At CGD, we’ve had a longstanding interest in population and development, and we’ve thought carefully about some of these issues. Earlier this year, we released a working paper with Kate McQueston on the causes and consequences of adolescent fertility in the developing world. After conducting a systematic review of existing empirical literature and analyzing the results, our findings challenged the conventional wisdom about fertility behavior. Contraceptive access programs sometimes increased on contraceptive use, but results varied from study to study; even the strongest results, while statistically significant, showed a relationship of relatively limited magnitude, and a highly questionable connection to actual fertility rates. What’s more, we found that adolescent fertility was more the consequence than cause of negative socioeconomic outcomes, particularly school dropout. Surprised? This finding holds equally true in rich countries: teen moms are not poor “because they have babies. They have babies because [they are] poor.” While we should be careful to overgeneralize, or to conflate adolescents with women more generally, this does suggest that the proximate causes of fertility – sexual activity and contraceptive use – may mask the deeper forces driving fertility behavior, at least among girls.What does this mean for donors as they make good on their pledges of support to family planning? There are a couple of takeaways. First, have limited expectations. Increasing contraceptive access and uptake may not, on its own, be sufficient to change fertility trends. Nor will it, on its own, be sufficient to empower women who are otherwise oppressed, disenfranchised, or abused; indeed, it is unlikely to reach them at all. Second, think about the big picture. What are the barriers to family planning in the first place? Lack of financial resources? Geographic remoteness? Few opportunities for women outside the home, such that having more children is the most rewarding option? Of these barriers, which are donors prepared to address, and with which strategies? A greater supply of contraception may help, but empirical studies show that conditional cash transfers or scholarships to encourage school continuation or return may be even more effective, both at lowering fertility rates and increasing women’s empowerment. In this era of shrinking global health budgets, I urge donors to remember that while contraceptive access is necessary for women’s rights, health and empowerment, it is not, on its own, sufficient to achieve any of those goals.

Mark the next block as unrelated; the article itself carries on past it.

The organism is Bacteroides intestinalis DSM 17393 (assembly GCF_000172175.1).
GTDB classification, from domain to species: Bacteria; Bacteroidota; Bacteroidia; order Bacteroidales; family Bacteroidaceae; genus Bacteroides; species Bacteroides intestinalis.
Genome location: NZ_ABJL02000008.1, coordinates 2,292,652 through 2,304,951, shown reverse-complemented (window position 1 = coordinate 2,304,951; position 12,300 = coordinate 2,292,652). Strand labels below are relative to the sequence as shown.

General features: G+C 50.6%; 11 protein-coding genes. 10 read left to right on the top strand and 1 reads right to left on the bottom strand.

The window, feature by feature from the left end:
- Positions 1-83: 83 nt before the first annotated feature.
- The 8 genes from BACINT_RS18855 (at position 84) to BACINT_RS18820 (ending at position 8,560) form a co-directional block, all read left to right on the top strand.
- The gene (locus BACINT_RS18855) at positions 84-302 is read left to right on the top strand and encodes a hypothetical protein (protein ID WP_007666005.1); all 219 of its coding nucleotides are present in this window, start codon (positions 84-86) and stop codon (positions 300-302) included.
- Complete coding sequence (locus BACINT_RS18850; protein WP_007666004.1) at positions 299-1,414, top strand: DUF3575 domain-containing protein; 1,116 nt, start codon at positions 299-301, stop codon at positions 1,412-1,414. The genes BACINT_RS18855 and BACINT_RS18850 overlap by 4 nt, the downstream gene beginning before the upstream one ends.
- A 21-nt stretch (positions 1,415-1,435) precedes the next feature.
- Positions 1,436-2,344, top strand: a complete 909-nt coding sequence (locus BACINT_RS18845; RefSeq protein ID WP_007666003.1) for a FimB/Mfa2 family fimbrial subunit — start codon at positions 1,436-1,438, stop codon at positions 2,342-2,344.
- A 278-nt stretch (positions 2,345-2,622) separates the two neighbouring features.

CGD blog posts reflect the views of the authors, drawing on prior research and experience in their areas of expertise. CGD is a nonpartisan, independent organization and does not take institutional positions.